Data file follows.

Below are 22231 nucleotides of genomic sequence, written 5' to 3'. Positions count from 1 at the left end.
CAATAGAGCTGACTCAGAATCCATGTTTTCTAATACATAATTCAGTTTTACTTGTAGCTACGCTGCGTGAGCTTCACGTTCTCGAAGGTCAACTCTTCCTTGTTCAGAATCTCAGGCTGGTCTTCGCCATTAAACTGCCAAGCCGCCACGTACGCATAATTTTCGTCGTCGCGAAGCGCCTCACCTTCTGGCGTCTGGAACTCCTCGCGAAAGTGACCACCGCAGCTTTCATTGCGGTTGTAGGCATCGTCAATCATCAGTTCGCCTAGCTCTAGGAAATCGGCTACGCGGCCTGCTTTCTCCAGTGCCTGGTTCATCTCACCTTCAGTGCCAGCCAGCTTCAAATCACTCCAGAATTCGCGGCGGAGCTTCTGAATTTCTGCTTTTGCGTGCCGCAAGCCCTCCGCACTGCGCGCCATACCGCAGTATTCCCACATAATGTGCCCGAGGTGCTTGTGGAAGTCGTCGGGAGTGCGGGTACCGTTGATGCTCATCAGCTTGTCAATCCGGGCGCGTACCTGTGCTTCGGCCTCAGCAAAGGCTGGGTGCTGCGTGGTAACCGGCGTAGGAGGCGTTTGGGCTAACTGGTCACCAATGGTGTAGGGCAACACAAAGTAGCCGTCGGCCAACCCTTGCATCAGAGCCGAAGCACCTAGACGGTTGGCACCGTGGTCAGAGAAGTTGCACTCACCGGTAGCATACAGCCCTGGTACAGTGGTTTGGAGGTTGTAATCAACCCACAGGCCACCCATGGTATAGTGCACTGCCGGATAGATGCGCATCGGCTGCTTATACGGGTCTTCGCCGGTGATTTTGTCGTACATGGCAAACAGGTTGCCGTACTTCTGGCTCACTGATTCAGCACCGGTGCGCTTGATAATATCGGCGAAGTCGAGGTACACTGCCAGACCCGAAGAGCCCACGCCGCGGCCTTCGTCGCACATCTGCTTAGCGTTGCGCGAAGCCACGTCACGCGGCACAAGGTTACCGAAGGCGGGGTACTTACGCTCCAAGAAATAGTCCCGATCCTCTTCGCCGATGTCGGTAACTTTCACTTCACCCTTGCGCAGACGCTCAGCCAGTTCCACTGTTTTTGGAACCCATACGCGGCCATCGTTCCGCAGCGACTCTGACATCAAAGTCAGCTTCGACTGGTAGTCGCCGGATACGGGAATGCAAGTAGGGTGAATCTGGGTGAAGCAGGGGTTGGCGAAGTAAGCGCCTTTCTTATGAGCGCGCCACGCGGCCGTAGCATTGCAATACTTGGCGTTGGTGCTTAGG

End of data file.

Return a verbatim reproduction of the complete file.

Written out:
Below are 22231 nucleotides of genomic sequence, written 5' to 3'. Positions count from 1 at the left end.
CAATAGAGCTGACTCAGAATCCATGTTTTCTAATACATAATTCAGTTTTACTTGTAGCTACGCTGCGTGAGCTTCACGTTCTCGAAGGTCAACTCTTCCTTGTTCAGAATCTCAGGCTGGTCTTCGCCATTAAACTGCCAAGCCGCCACGTACGCATAATTTTCGTCGTCGCGAAGCGCCTCACCTTCTGGCGTCTGGAACTCCTCGCGAAAGTGACCACCGCAGCTTTCATTGCGGTTGTAGGCATCGTCAATCATCAGTTCGCCTAGCTCTAGGAAATCGGCTACGCGGCCTGCTTTCTCCAGTGCCTGGTTCATCTCACCTTCAGTGCCAGCCAGCTTCAAATCACTCCAGAATTCGCGGCGGAGCTTCTGAATTTCTGCTTTTGCGTGCCGCAAGCCCTCCGCACTGCGCGCCATACCGCAGTATTCCCACATAATGTGCCCGAGGTGCTTGTGGAAGTCGTCGGGAGTGCGGGTACCGTTGATGCTCATCAGCTTGTCAATCCGGGCGCGTACCTGTGCTTCGGCCTCAGCAAAGGCTGGGTGCTGCGTGGTAACCGGCGTAGGAGGCGTTTGGGCTAACTGGTCACCAATGGTGTAGGGCAACACAAAGTAGCCGTCGGCCAACCCTTGCATCAGAGCCGAAGCACCTAGACGGTTGGCACCGTGGTCAGAGAAGTTGCACTCACCGGTAGCATACAGCCCTGGTACAGTGGTTTGGAGGTTGTAATCAACCCACAGGCCACCCATGGTATAGTGCACTGCCGGATAGATGCGCATCGGCTGCTTATACGGGTCTTCGCCGGTGATTTTGTCGTACATGGCAAACAGGTTGCCGTACTTCTGGCTCACTGATTCAGCACCGGTGCGCTTGATAATATCGGCGAAGTCGAGGTACACTGCCAGACCCGAAGAGCCCACGCCGCGGCCTTCGTCGCACATCTGCTTAGCGTTGCGCGAAGCCACGTCACGCGGCACAAGGTTACCGAAGGCGGGGTACTTACGCTCCAAGAAATAGTCCCGATCCTCTTCGCCGATGTCGGTAACTTTCACTTCACCCTTGCGCAGACGCTCAGCCAGTTCCACTGTTTTTGGAACCCATACGCGGCCATCGTTCCGCAGCGACTCTGACATCAAAGTCAGCTTCGACTGGTAGTCGCCGGATACGGGAATGCAAGTAGGGTGAATCTGGGTGAAGCAGGGGTTGGCGAAGTAAGCGCCTTTCTTATGAGCGCGCCACGCGGCCGTAGCATTGCAATACTTGGCGTTGGTGCTTAGG